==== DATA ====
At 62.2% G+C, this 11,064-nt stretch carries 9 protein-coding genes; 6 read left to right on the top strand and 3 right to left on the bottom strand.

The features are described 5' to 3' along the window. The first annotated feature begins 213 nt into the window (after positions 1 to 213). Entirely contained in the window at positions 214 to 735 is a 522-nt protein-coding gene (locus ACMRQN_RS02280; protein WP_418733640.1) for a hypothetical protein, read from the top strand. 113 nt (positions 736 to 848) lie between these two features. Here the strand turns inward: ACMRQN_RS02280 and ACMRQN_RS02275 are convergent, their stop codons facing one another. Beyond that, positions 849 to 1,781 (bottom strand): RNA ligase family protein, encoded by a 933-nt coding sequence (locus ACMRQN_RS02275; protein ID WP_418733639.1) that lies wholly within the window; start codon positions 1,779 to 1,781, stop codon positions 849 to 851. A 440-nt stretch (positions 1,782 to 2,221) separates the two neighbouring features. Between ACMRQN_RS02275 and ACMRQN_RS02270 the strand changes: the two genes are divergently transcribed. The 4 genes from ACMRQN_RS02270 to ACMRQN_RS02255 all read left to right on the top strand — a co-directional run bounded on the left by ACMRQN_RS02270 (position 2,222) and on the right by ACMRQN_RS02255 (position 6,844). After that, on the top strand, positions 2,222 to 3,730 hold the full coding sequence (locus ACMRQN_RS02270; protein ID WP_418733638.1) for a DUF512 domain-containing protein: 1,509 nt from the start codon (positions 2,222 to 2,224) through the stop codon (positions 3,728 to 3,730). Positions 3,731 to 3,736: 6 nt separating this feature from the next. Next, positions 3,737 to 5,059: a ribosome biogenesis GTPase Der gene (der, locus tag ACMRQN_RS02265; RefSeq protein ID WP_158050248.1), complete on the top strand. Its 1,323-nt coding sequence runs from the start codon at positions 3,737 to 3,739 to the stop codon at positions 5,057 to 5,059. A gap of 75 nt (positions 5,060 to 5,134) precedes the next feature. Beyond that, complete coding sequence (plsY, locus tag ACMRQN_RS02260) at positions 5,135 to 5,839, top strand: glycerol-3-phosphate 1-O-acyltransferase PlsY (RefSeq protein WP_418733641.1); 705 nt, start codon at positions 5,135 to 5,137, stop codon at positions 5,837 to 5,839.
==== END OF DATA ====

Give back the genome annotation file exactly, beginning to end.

At 62.2% G+C, this 11,064-nt stretch carries 9 protein-coding genes; 6 read left to right on the top strand and 3 right to left on the bottom strand.

The features are described 5' to 3' along the window. The first annotated feature begins 213 nt into the window (after positions 1 to 213). Entirely contained in the window at positions 214 to 735 is a 522-nt protein-coding gene (locus ACMRQN_RS02280; protein WP_418733640.1) for a hypothetical protein, read from the top strand. 113 nt (positions 736 to 848) lie between these two features. Here the strand turns inward: ACMRQN_RS02280 and ACMRQN_RS02275 are convergent, their stop codons facing one another. Beyond that, positions 849 to 1,781 (bottom strand): RNA ligase family protein, encoded by a 933-nt coding sequence (locus ACMRQN_RS02275; protein ID WP_418733639.1) that lies wholly within the window; start codon positions 1,779 to 1,781, stop codon positions 849 to 851. A 440-nt stretch (positions 1,782 to 2,221) separates the two neighbouring features. Between ACMRQN_RS02275 and ACMRQN_RS02270 the strand changes: the two genes are divergently transcribed. The 4 genes from ACMRQN_RS02270 to ACMRQN_RS02255 all read left to right on the top strand — a co-directional run bounded on the left by ACMRQN_RS02270 (position 2,222) and on the right by ACMRQN_RS02255 (position 6,844). After that, on the top strand, positions 2,222 to 3,730 hold the full coding sequence (locus ACMRQN_RS02270; protein ID WP_418733638.1) for a DUF512 domain-containing protein: 1,509 nt from the start codon (positions 2,222 to 2,224) through the stop codon (positions 3,728 to 3,730). Positions 3,731 to 3,736: 6 nt separating this feature from the next. Next, positions 3,737 to 5,059: a ribosome biogenesis GTPase Der gene (der, locus tag ACMRQN_RS02265; RefSeq protein ID WP_158050248.1), complete on the top strand. Its 1,323-nt coding sequence runs from the start codon at positions 3,737 to 3,739 to the stop codon at positions 5,057 to 5,059. A gap of 75 nt (positions 5,060 to 5,134) precedes the next feature. Beyond that, complete coding sequence (plsY, locus tag ACMRQN_RS02260) at positions 5,135 to 5,839, top strand: glycerol-3-phosphate 1-O-acyltransferase PlsY (RefSeq protein WP_418733641.1); 705 nt, start codon at positions 5,135 to 5,137, stop codon at positions 5,837 to 5,839.